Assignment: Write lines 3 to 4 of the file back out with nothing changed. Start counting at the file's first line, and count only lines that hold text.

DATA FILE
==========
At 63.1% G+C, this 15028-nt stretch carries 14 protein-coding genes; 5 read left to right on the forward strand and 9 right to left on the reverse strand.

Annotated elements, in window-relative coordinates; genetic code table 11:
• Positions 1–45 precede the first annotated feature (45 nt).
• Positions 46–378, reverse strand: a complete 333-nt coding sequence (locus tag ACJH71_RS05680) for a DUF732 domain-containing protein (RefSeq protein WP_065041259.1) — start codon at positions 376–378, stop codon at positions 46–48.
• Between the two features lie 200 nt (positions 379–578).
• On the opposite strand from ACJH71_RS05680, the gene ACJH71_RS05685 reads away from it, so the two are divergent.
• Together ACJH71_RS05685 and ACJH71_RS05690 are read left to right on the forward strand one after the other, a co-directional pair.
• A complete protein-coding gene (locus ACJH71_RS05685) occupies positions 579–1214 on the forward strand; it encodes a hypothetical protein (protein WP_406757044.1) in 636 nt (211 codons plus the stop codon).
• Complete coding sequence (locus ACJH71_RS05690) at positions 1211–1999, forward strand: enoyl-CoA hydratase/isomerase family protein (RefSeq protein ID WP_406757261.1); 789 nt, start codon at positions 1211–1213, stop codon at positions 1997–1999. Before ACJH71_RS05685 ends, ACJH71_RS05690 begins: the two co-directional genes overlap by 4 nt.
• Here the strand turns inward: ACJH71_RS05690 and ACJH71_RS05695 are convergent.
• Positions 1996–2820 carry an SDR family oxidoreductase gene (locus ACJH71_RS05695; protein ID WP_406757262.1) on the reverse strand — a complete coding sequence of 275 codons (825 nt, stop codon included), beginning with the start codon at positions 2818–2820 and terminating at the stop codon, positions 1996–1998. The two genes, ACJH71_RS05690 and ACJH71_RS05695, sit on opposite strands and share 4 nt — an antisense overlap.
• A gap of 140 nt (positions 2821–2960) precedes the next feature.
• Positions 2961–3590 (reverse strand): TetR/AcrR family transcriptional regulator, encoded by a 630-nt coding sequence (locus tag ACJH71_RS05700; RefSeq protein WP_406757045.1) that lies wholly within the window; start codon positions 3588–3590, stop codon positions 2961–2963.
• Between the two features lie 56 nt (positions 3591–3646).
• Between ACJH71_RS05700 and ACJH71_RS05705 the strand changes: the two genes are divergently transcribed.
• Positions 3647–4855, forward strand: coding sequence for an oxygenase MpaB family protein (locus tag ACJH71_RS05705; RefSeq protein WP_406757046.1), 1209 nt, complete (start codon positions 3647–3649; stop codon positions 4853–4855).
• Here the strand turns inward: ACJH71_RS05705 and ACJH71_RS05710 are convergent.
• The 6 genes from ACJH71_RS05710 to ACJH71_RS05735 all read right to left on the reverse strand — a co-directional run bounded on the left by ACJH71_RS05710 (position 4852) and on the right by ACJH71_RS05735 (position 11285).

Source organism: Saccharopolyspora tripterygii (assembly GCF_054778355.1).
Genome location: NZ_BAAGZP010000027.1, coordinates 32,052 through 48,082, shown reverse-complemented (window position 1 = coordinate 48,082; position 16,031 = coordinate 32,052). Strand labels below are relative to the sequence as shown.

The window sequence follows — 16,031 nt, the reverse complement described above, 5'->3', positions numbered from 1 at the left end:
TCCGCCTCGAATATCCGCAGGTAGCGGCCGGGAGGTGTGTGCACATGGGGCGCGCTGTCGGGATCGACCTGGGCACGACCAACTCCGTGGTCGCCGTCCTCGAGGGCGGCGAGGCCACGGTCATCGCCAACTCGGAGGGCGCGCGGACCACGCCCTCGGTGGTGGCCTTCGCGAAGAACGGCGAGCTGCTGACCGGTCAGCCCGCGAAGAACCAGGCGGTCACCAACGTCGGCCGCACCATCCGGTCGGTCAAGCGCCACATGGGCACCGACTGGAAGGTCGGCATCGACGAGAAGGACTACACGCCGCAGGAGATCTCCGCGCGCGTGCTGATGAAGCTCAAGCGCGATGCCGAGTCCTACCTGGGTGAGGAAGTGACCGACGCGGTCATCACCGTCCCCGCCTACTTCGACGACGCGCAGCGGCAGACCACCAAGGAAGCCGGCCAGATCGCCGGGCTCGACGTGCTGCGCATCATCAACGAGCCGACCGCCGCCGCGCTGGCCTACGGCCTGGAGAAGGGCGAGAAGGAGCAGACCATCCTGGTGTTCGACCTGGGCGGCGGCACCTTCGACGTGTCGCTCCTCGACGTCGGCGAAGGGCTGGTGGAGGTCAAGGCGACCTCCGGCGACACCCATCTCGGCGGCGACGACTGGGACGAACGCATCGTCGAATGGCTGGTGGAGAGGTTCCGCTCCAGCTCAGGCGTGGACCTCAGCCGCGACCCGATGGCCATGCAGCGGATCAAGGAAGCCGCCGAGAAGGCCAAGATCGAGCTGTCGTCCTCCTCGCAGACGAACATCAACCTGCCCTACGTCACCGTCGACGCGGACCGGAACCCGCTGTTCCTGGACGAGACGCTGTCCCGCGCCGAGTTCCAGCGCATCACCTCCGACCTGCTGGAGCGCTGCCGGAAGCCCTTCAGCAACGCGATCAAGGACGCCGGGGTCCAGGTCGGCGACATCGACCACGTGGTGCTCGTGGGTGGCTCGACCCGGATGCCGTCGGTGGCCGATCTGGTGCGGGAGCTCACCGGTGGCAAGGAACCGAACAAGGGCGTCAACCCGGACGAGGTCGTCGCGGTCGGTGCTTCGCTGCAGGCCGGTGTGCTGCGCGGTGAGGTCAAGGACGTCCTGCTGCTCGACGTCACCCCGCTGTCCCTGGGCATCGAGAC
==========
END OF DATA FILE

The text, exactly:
• Positions 1–45 precede the first annotated feature (45 nt).
• Positions 46–378, reverse strand: a complete 333-nt coding sequence (locus tag ACJH71_RS05680) for a DUF732 domain-containing protein (RefSeq protein WP_065041259.1) — start codon at positions 376–378, stop codon at positions 46–48.